My son, just like my daughter, was born with a thick heap of black hair covering his entire scalp. As a result, he never needed hats. He never felt the cool breeze of air atop his noggin. Instead, his fluffy follicles covered him like a thick shag carpet lining the halls of the Brady Bunch home. As the months started to pass, his mess of hair slowly grew to be more of a mountain. Sweet, wispy strands would protrude and wave in an uncommonly gracious way. It started to grow long in all the wrong places – like a reverse mullet or the hair worn by a student of Rabbinical studies. It was uneven, but in the most perfect ways; accentuating his already obvious (to my prejudiced eyes) cuteness.

I loved his hair. I thought it was beyond adorable. And, in addition to that, I considered it to be the only thing (aside from his entire body) that he brought with him during his transition from womb to world. It was like the last vestige of his past during that time, from that place. After his umbilical cord had been cut, the crusty vernix wiped away and downy lanugo shed, his hair was the only thing that remained. A sweet souvenir. And I cherished it so dearly.

However, as time carried us further along life’s journey, I started to realize how his hair was becoming more of an impediment than an asset –  getting in his eyes, growing cumbersome; a nuisance which distracted his daily tasks. There were times when I would notice him moving along in pursuit of his favorite toy, only to stop, midway, and brush the locks from his face. That was when I realized we were long overdue for the obvious rite of passage. We had reached a new era and were about to turn over that proverbial leaf.

When we finally took him in for his first haircut, it was a lazy Sunday morning. We had no plans for the day. We hadn’t put a lot of forethought into the moment. It was an off-the-cuff suggestion to fill a lull in our weekend. We figured it would be fun. We thought it was more productive than milling the aisles of Target. But, more importantly, it was something that needed to be done.

In and out, the experience took no more than five minutes. There were no lines and little fanfare. Our son, as expected, cried big tears and screamed his way throughout the entire ordeal. This was, as we were told by the stylist, the typical response. But, after all of the wailing and protesting was made, the experience was finished. Behind us. Another of life’s big milestones checked off our list. And now there would be no more confusion – he had undergone his official transition from an “it” to an “he.” From a baby to a boy.

As we were about to leave, I thanked the stylist for her patience and told her how nice it would be that people’s confusion over his gender would finally cease. She chuckled, with a jovial lilt in her tone, and remarked with something that had never dawned on me before. She said, “If a boy is mistaken for a girl, it just means he’s a pretty baby. But if a girl is mistaken to be a boy, then she’s got a long road of hardship ahead of her!” I don’t know if that’s sage advice or just a kind adage from a person seeking a tip, but I took it at face value. And, judging from the face of my sweet little boy, with his newly trimmed sideburns and evenly shorn hair, I would have to agree that she’s right!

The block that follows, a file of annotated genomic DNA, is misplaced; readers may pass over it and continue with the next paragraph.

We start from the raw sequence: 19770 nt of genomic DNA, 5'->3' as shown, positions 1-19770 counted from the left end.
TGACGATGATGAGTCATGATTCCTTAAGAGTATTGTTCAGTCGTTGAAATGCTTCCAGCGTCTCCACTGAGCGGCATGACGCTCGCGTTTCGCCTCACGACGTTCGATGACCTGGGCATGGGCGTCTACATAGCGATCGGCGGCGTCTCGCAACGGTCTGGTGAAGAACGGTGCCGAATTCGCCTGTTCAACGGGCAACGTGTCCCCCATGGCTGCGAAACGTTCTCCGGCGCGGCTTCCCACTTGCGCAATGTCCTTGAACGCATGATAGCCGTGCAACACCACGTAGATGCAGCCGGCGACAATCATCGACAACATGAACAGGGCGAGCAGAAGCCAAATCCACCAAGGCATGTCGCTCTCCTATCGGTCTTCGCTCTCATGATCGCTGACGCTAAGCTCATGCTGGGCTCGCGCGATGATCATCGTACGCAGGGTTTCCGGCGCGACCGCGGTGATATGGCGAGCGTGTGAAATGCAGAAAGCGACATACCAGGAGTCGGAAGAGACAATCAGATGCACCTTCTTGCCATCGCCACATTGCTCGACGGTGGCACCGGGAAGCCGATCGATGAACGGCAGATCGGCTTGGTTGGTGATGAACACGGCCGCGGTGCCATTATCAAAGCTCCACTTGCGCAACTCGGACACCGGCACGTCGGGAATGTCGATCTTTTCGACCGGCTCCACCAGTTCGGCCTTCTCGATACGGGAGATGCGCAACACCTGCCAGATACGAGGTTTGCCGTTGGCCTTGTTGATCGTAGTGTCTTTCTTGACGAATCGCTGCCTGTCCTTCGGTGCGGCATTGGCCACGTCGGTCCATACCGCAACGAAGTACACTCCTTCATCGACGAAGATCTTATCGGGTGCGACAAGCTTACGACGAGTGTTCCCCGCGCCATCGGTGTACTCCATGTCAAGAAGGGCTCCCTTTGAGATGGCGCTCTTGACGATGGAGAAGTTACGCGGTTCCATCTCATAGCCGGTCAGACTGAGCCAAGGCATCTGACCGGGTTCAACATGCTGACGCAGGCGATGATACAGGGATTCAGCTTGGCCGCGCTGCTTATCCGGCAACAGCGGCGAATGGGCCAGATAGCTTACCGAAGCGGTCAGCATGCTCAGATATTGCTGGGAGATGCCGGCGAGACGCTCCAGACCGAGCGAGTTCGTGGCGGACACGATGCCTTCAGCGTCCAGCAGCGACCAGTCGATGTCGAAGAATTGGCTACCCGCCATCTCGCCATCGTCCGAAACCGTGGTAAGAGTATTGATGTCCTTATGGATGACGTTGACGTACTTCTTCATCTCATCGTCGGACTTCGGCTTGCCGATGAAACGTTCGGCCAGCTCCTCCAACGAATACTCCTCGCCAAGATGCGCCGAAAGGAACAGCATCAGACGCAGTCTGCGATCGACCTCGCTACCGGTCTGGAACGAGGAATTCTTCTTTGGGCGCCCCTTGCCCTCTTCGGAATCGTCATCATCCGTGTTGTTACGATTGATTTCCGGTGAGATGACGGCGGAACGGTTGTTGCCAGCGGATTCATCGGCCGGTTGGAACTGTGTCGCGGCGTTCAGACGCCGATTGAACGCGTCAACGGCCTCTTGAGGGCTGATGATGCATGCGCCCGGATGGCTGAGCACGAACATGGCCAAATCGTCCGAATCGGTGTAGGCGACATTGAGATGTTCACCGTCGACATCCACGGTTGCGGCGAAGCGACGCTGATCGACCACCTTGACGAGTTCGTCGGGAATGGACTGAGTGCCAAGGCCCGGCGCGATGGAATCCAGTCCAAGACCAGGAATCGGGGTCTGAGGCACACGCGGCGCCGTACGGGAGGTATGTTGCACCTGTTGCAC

Our Summer Not-So-Merry-Go-Round


As summer drags on, and my duties as “cruise-ship director” cease to make the time pass for my family without complaint, our collective nerves begin to fray. The earlier grandiose hopes of packing fun-filled educational experiences into weeks of family bonding have been thrown to the wayside. They have, instead, been replaced by so many hours of exposure to My Little Pony and Power Puff Girls that I feel quite certain my daughter’s eyes are bleeding from overuse. And when I ask her as much, just to check in and maintain the pretense that I am a responsible adult, her glare says it all. It reads a familiar stew of disdain and annoyance. Almost as though her break in activity caused a new form of ocular sign language to emerge, and with it, her eyes send the words: “Silence, old woman, and leave me to the addiction that you have forced upon me!” 

But it wasn’t always this way. In summers prior to this one, television was virtually non-existent. Instead of succumbing to its lustrous glow, we spent time absorbing real life in places such as parks, the zoo, and a variety of museums. We picnicked, we swam, we hiked. And on the rare days that we stayed at home, we filled our time with activities of substance. We learned about many things – the constellations, the history of rock and roll, the names of Egyptian Pharaohs. Summer used to be about exploring. Questioning the world and being challenged by it. And, most importantly, having fun and spending endless hours basking in each other’s company. 

What changed the landscape of this year has been the fact that I swam from the placid sea of mothering one child to the coarse and murky waters of caring for two. With a new baby in the house, there is not a great surplus of energy on my part. Whatever I have left over after nightly nursing sessions and my sleep-deprived stupor, I tend to save up for remembering where I put my car keys or how to boil water for our Pasta Roni. In other words, I just don’t have a lot to give at this point in my life. So, it makes it hard to be creative. Or educational. Or even nurturing. Thus, instead of being any of those three things, I have taken the easy road and have given her complete control to watch as much T.V. as she wanted. I knew from the first instant that it was wrong – and that it was a world from which she might never return. But, upon the genesis of this change, I was honestly too tired to care.